The Rolling Stones In Hyde Park: Summer 1969

It had been two years since The Rolling Stones had played live in public, their previous show being at the Panathinaikos Stadium in Athens, Greece, on the 17th April 1967. They would perform at the NME Poll Winners Concert in 1968 but that show in Greece was their last proper live performance. In that time they would release two albums, 1967’s Their Satanic Majesties Request and 1968’s Beggars Banquet. The former is an almost forgotten album in their catalogue and the latter is regarded as the start of a new golden era which would continue until Mick Taylor’s departure in 1974.

The concert at Hyde Park was free and as a result somewhere between 250,000 and 500,000 people flocked to see them. The exact number is unknown. Photographs of the crowd on that hot summers afternoon reveal the hoards of people in the park with some of them arriving at the scene with candles a full day before the concert would start, in memory of the recently departed Brian Jones. Jones died two days before the Hyde Park concert and less than a month after he had been informed by Jagger, Richards and Watts that his services would no longer be needed. Jones hadn’t been a part of the Stones setup for a while and only supplied minor parts for their next album Let It Bleed which would be released in December of that year. The band chose Mick Taylor as his replacement who had been recommended to them by John Mayall who Taylor had been playing with up until that point. The Hyde Park concert was very much the start of a fruitful era for The Rolling Stones which saw the release of legendary album after legendary album with Mick Taylor being a big reason for that.

July 5th 1969

The Show:

  1. Adonaïs

  2. I’m Yours And I’m Hers
  3. Jumping Jack Flash
  4. Mercy Mercy
  5. Stray Cat Blues
  6. No Expectations
  7. I’m Free
  8. Down Home Girl
  9. Love In Vain
  10. Loving Cup
  11. Honky Tonk Women
  12. Midnight Rambler
  13. (I Can’t Get No) Satisfaction
  14. Street Fighting Man
  15. Sympathy For The Devil

Before the band play any music Mick Jagger takes to the stage to read two stanzas from   Adonaïs, a poem by Percy Bysshe Shelley as a tribute to the recently departed Brian Jones. Dressed all in white Jagger looks like something out of a Shakespeare play with a dress included. After the reading a number of white butterflies are released but due to the excessive heat on the day many of them tragically perished in the boxes on the side of the stage. Doves would have been a better option perhaps, or maybe not. A cover of the Johnny Winter song I’m Yours And I’m Hers is the first number featuring some great blues guitar playing from Richards and Taylor. Even though they both play well on this track one (or perhaps both) of the guitars are miles out of tune, effectively ruining the performance. A little slack can be given perhaps because this is their first show in nearly two years but the July heat could have been a reason for them being so badly out of tune. Jagger is on fine form though and more than makes up for the guitar mess going on behind him. This is of course, the first time Richards and Taylor wield their guitars together and things only get better from this point on. Jumpin’ Jack Flash is a big improvement when it comes to the guitars and then you can start to sense the band beginning to gel and the magic that would continue to grow over the next five years being cast for the very first time. Music history in the making.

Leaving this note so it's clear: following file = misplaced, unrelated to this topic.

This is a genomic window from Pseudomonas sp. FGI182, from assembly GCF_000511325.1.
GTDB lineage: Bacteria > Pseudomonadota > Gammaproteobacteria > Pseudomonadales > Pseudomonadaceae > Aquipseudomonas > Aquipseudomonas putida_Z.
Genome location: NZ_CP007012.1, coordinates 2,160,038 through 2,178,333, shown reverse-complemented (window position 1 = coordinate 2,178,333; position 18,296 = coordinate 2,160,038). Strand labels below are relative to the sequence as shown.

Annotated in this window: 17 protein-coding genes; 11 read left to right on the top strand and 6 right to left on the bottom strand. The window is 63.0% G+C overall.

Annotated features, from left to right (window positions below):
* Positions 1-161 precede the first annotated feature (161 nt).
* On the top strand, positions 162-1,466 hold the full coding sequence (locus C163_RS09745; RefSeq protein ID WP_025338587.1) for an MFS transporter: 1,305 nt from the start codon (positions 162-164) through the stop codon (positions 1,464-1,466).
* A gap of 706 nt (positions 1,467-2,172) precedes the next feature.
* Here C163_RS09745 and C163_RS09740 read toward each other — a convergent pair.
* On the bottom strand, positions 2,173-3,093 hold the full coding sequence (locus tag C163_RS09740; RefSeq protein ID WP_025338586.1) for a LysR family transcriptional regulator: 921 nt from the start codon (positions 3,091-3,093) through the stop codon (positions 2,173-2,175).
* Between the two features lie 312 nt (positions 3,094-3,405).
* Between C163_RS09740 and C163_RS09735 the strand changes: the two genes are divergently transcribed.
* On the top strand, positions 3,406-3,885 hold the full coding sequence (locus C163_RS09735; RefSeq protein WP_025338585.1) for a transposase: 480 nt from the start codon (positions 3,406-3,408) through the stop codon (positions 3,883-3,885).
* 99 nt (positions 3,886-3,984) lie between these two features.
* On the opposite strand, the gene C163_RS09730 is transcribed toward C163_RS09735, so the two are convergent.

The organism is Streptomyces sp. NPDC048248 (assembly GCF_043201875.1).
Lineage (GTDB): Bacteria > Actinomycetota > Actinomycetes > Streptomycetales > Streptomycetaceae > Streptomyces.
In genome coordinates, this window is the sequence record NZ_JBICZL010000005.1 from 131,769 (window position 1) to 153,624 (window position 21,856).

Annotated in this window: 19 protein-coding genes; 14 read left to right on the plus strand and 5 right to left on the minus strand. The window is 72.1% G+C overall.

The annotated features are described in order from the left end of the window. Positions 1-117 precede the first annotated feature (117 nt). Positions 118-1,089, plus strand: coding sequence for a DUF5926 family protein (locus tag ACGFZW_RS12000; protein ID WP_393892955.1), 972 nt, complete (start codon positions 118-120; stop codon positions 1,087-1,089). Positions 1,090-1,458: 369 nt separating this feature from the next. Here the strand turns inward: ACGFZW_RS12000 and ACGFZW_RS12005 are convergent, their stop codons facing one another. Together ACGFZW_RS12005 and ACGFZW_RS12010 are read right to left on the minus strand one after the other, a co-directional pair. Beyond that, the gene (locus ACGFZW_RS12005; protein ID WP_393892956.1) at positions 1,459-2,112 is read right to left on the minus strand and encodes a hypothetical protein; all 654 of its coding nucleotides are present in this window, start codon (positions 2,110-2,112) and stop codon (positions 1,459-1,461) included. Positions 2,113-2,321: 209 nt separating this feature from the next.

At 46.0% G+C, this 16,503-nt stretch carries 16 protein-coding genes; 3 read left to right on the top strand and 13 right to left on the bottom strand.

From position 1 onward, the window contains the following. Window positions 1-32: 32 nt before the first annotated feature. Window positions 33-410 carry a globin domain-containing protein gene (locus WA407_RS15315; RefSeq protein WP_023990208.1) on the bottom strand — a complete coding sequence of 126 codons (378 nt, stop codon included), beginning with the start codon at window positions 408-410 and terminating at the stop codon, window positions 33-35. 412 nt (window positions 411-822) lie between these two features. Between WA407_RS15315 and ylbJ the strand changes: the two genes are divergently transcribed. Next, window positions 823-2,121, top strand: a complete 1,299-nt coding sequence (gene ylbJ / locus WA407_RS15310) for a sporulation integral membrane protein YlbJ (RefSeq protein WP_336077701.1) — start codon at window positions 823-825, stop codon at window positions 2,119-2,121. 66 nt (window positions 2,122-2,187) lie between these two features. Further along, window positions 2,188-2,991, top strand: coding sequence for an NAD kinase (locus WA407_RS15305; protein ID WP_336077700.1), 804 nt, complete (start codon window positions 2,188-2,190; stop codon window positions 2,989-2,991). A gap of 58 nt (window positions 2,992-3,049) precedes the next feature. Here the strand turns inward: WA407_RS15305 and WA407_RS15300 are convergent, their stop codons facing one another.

Mercy Mercy is taken from their 1965 album Out Of Their Heads, a song originally written and recorded by Don Covay in 1964. Wyman and Watts sound incredible during this performance with Wyman in particular playing like a man possessed. Richards has always said over the years that the bass and drums in The Rolling Stones are one of the best things in the band because they give him something to play so wonderfully over, and that isn’t any more obvious than right here. After a shaky start the band are starting to warm up. Stray Cat Blues is the next song and the first of four songs the band would play from their 1968 album Beggars Banquet, an album they didn’t tour upon release. This is the first time the song is performed live and they sound fantastic, almost like they’d been playing it every day since it’s recording. Jagger is on fine form and has been since the start of the set, something that continues to the end of the set. Stray Cat Blues is followed by a fellow Beggars Banquet song in No Expectations and the first thing that springs to mind is how different it sounds to the studio version. Gone are the acoustic guitars that were so graceful on the album, replaced instead with two electric guitars that are still trying to get to grips with one another. It’s not a bad performance by any means and things thankfully improve as the song progresses with the two guitars coming down in volume and sounding more laid back as a result.

Danny D’Arcy – Audience Member

“One of the stories concerns a motley crew of chanting skinheads marching through the crowd at the back speakers corner entrance, trampling on hippies lying down. One massive shirtless bearded hippie took umbrage, forgot about his love and peace ethos, stood up and faced off the front leader who was wearing his black pork pie hat and crombie overcoat. He knocked him out with one punch, all his pals retreated very sharpish back to Marble Arch, they all had the skinhead outfits, checked short sleeved shirts, ox blood Doc Martins, turned up jeans, braces and number one crewcuts. They were a cocky bunch of oiks chanting “we are the skins” until their ‘leader’ was cut down by this hippie, haha. King Crimson were well impressive, what a sound, a new sound to hear as soon as I walked into the park. I’d never heard a mellotron before. They were playing In the Court of the Crimson King and it blew me away as we used to say. The mellotron and their combined choral voices covering the air all around the park then when they played 21st Century Schizoid Man I was stunned, it was a completely new style/fusion of music.

Musically the Stones, in my opinion, suffered from including them in the line up as a lot of the crowd compared the new to the old and it has to be said that at some points the Stones were out of tune and sloppy. My highlight from them was when they went into I’m Yours And I’m Hers with that incredible slide riff that Led Zepp later used on one of their songs. I didn’t get moved by the encore Sympathy For The Devil. It’s a great song but I never understood why such a talented group would want to praise old nick. Loved the massive photos of Brian and the release of the butterflies though a lot of them died of suffication before the boxes were opened.